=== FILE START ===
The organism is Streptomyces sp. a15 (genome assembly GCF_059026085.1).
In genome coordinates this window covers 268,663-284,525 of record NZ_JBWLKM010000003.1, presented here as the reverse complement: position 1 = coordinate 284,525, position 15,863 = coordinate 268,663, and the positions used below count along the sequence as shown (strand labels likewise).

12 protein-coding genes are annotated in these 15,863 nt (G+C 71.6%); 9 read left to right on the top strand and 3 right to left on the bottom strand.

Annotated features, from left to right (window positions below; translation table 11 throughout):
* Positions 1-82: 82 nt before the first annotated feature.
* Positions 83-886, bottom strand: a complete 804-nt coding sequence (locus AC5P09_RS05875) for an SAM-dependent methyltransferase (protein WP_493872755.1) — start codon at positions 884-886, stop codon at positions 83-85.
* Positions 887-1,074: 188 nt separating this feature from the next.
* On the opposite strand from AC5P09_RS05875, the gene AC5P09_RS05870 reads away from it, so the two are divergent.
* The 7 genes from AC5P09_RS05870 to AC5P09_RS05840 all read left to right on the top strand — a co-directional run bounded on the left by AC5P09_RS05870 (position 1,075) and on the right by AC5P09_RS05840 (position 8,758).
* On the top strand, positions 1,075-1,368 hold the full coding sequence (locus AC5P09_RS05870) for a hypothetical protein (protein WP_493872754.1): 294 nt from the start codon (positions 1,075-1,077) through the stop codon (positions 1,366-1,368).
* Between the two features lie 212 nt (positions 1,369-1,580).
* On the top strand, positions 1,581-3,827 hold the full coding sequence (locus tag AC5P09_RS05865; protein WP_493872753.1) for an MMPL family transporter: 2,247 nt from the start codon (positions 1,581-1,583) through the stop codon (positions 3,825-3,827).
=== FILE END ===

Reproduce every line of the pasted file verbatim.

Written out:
The organism is Streptomyces sp. a15 (genome assembly GCF_059026085.1).
In genome coordinates this window covers 268,663-284,525 of record NZ_JBWLKM010000003.1, presented here as the reverse complement: position 1 = coordinate 284,525, position 15,863 = coordinate 268,663, and the positions used below count along the sequence as shown (strand labels likewise).

12 protein-coding genes are annotated in these 15,863 nt (G+C 71.6%); 9 read left to right on the top strand and 3 right to left on the bottom strand.

Annotated features, from left to right (window positions below; translation table 11 throughout):
* Positions 1-82: 82 nt before the first annotated feature.
* Positions 83-886, bottom strand: a complete 804-nt coding sequence (locus AC5P09_RS05875) for an SAM-dependent methyltransferase (protein WP_493872755.1) — start codon at positions 884-886, stop codon at positions 83-85.
* Positions 887-1,074: 188 nt separating this feature from the next.
* On the opposite strand from AC5P09_RS05875, the gene AC5P09_RS05870 reads away from it, so the two are divergent.
* The 7 genes from AC5P09_RS05870 to AC5P09_RS05840 all read left to right on the top strand — a co-directional run bounded on the left by AC5P09_RS05870 (position 1,075) and on the right by AC5P09_RS05840 (position 8,758).
* On the top strand, positions 1,075-1,368 hold the full coding sequence (locus AC5P09_RS05870) for a hypothetical protein (protein WP_493872754.1): 294 nt from the start codon (positions 1,075-1,077) through the stop codon (positions 1,366-1,368).
* Between the two features lie 212 nt (positions 1,369-1,580).
* On the top strand, positions 1,581-3,827 hold the full coding sequence (locus tag AC5P09_RS05865; protein WP_493872753.1) for an MMPL family transporter: 2,247 nt from the start codon (positions 1,581-1,583) through the stop codon (positions 3,825-3,827).